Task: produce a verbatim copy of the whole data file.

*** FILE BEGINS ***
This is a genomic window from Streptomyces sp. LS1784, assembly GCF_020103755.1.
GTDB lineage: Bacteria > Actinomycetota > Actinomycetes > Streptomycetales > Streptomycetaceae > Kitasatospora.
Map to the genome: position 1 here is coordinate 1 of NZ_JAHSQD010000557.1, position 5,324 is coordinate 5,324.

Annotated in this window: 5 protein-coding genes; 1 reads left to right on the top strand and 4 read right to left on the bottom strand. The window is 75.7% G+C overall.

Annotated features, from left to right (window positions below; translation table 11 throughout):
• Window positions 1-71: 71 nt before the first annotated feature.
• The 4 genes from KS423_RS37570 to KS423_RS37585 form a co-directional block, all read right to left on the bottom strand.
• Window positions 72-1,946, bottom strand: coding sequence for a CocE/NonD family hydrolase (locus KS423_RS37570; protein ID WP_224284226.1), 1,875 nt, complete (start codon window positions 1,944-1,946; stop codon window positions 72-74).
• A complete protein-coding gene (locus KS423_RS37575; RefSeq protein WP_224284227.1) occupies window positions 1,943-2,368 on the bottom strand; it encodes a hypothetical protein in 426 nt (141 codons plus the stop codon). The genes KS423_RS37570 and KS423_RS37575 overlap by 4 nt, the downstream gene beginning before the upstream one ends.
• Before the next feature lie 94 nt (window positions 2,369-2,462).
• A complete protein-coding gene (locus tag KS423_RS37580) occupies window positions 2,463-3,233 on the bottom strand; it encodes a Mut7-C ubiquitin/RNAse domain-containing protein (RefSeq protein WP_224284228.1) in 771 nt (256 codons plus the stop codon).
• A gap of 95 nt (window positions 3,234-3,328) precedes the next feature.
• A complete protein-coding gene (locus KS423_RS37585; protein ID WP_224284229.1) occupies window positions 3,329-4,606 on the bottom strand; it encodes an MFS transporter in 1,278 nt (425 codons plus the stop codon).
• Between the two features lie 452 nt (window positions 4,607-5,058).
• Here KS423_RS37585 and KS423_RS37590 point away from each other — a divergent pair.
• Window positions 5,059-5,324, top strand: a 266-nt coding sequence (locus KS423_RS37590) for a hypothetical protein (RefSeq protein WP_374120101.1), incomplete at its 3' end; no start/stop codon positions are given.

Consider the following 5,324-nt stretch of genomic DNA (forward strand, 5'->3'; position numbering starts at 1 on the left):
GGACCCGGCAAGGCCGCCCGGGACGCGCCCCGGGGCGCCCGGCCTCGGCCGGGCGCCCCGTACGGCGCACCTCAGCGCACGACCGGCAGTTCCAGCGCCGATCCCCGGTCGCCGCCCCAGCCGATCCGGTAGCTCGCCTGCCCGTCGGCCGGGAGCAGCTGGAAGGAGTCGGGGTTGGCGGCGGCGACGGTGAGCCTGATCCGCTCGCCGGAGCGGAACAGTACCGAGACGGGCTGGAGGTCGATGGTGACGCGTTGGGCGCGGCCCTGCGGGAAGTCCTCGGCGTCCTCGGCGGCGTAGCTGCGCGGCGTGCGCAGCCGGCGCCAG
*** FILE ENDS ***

This is a genomic window from Streptomyces sp. LS1784, assembly GCF_020103755.1.
GTDB lineage: Bacteria > Actinomycetota > Actinomycetes > Streptomycetales > Streptomycetaceae > Kitasatospora.
Map to the genome: position 1 here is coordinate 1 of NZ_JAHSQD010000557.1, position 5,324 is coordinate 5,324.

Annotated in this window: 5 protein-coding genes; 1 reads left to right on the top strand and 4 read right to left on the bottom strand. The window is 75.7% G+C overall.

Annotated features, from left to right (window positions below; translation table 11 throughout):
• Window positions 1-71: 71 nt before the first annotated feature.
• The 4 genes from KS423_RS37570 to KS423_RS37585 form a co-directional block, all read right to left on the bottom strand.
• Window positions 72-1,946, bottom strand: coding sequence for a CocE/NonD family hydrolase (locus KS423_RS37570; protein ID WP_224284226.1), 1,875 nt, complete (start codon window positions 1,944-1,946; stop codon window positions 72-74).
• A complete protein-coding gene (locus KS423_RS37575; RefSeq protein WP_224284227.1) occupies window positions 1,943-2,368 on the bottom strand; it encodes a hypothetical protein in 426 nt (141 codons plus the stop codon). The genes KS423_RS37570 and KS423_RS37575 overlap by 4 nt, the downstream gene beginning before the upstream one ends.
• Before the next feature lie 94 nt (window positions 2,369-2,462).
• A complete protein-coding gene (locus tag KS423_RS37580) occupies window positions 2,463-3,233 on the bottom strand; it encodes a Mut7-C ubiquitin/RNAse domain-containing protein (RefSeq protein WP_224284228.1) in 771 nt (256 codons plus the stop codon).
• A gap of 95 nt (window positions 3,234-3,328) precedes the next feature.
• A complete protein-coding gene (locus KS423_RS37585; protein ID WP_224284229.1) occupies window positions 3,329-4,606 on the bottom strand; it encodes an MFS transporter in 1,278 nt (425 codons plus the stop codon).
• Between the two features lie 452 nt (window positions 4,607-5,058).
• Here KS423_RS37585 and KS423_RS37590 point away from each other — a divergent pair.
• Window positions 5,059-5,324, top strand: a 266-nt coding sequence (locus KS423_RS37590) for a hypothetical protein (RefSeq protein WP_374120101.1), incomplete at its 3' end; no start/stop codon positions are given.

Consider the following 5,324-nt stretch of genomic DNA (forward strand, 5'->3'; position numbering starts at 1 on the left):
GGACCCGGCAAGGCCGCCCGGGACGCGCCCCGGGGCGCCCGGCCTCGGCCGGGCGCCCCGTACGGCGCACCTCAGCGCACGACCGGCAGTTCCAGCGCCGATCCCCGGTCGCCGCCCCAGCCGATCCGGTAGCTCGCCTGCCCGTCGGCCGGGAGCAGCTGGAAGGAGTCGGGGTTGGCGGCGGCGACGGTGAGCCTGATCCGCTCGCCGGAGCGGAACAGTACCGAGACGGGCTGGAGGTCGATGGTGACGCGTTGGGCGCGGCCCTGCGGGAAGTCCTCGGCGTCCTCGGCGGCGTAGCTGCGCGGCGTGCGCAGCCGGCGCCAG